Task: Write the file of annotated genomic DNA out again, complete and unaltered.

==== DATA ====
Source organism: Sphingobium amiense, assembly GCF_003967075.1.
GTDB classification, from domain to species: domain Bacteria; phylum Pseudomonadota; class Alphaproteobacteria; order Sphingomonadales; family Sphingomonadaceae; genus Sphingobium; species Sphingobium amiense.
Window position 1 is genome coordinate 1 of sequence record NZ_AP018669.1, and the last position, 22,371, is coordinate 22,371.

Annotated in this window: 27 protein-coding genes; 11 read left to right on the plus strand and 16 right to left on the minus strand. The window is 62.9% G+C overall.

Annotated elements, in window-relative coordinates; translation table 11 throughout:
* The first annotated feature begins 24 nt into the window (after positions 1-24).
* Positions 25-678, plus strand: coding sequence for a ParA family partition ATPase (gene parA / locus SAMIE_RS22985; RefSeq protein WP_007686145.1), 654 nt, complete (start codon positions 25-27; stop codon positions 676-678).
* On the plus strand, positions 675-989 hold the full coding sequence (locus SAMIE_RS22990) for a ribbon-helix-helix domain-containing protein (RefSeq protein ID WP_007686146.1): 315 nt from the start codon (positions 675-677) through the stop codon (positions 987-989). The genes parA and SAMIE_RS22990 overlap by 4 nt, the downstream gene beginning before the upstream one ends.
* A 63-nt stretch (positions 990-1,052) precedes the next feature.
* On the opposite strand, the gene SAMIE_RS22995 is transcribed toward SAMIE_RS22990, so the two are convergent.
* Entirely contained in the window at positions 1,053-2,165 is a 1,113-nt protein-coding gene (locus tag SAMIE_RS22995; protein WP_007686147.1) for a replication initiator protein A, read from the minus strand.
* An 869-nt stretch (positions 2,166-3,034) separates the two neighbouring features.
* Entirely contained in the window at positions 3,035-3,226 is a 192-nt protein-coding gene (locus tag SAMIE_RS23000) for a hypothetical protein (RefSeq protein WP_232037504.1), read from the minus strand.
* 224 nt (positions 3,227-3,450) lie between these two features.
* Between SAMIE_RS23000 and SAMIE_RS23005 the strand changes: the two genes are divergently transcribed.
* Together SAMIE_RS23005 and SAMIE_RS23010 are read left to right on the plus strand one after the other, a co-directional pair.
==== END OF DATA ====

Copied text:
Source organism: Sphingobium amiense, assembly GCF_003967075.1.
GTDB classification, from domain to species: domain Bacteria; phylum Pseudomonadota; class Alphaproteobacteria; order Sphingomonadales; family Sphingomonadaceae; genus Sphingobium; species Sphingobium amiense.
Window position 1 is genome coordinate 1 of sequence record NZ_AP018669.1, and the last position, 22,371, is coordinate 22,371.

Annotated in this window: 27 protein-coding genes; 11 read left to right on the plus strand and 16 right to left on the minus strand. The window is 62.9% G+C overall.

Annotated elements, in window-relative coordinates; translation table 11 throughout:
* The first annotated feature begins 24 nt into the window (after positions 1-24).
* Positions 25-678, plus strand: coding sequence for a ParA family partition ATPase (gene parA / locus SAMIE_RS22985; RefSeq protein WP_007686145.1), 654 nt, complete (start codon positions 25-27; stop codon positions 676-678).
* On the plus strand, positions 675-989 hold the full coding sequence (locus SAMIE_RS22990) for a ribbon-helix-helix domain-containing protein (RefSeq protein ID WP_007686146.1): 315 nt from the start codon (positions 675-677) through the stop codon (positions 987-989). The genes parA and SAMIE_RS22990 overlap by 4 nt, the downstream gene beginning before the upstream one ends.
* A 63-nt stretch (positions 990-1,052) precedes the next feature.
* On the opposite strand, the gene SAMIE_RS22995 is transcribed toward SAMIE_RS22990, so the two are convergent.
* Entirely contained in the window at positions 1,053-2,165 is a 1,113-nt protein-coding gene (locus tag SAMIE_RS22995; protein WP_007686147.1) for a replication initiator protein A, read from the minus strand.
* An 869-nt stretch (positions 2,166-3,034) separates the two neighbouring features.
* Entirely contained in the window at positions 3,035-3,226 is a 192-nt protein-coding gene (locus tag SAMIE_RS23000) for a hypothetical protein (RefSeq protein WP_232037504.1), read from the minus strand.
* 224 nt (positions 3,227-3,450) lie between these two features.
* Between SAMIE_RS23000 and SAMIE_RS23005 the strand changes: the two genes are divergently transcribed.
* Together SAMIE_RS23005 and SAMIE_RS23010 are read left to right on the plus strand one after the other, a co-directional pair.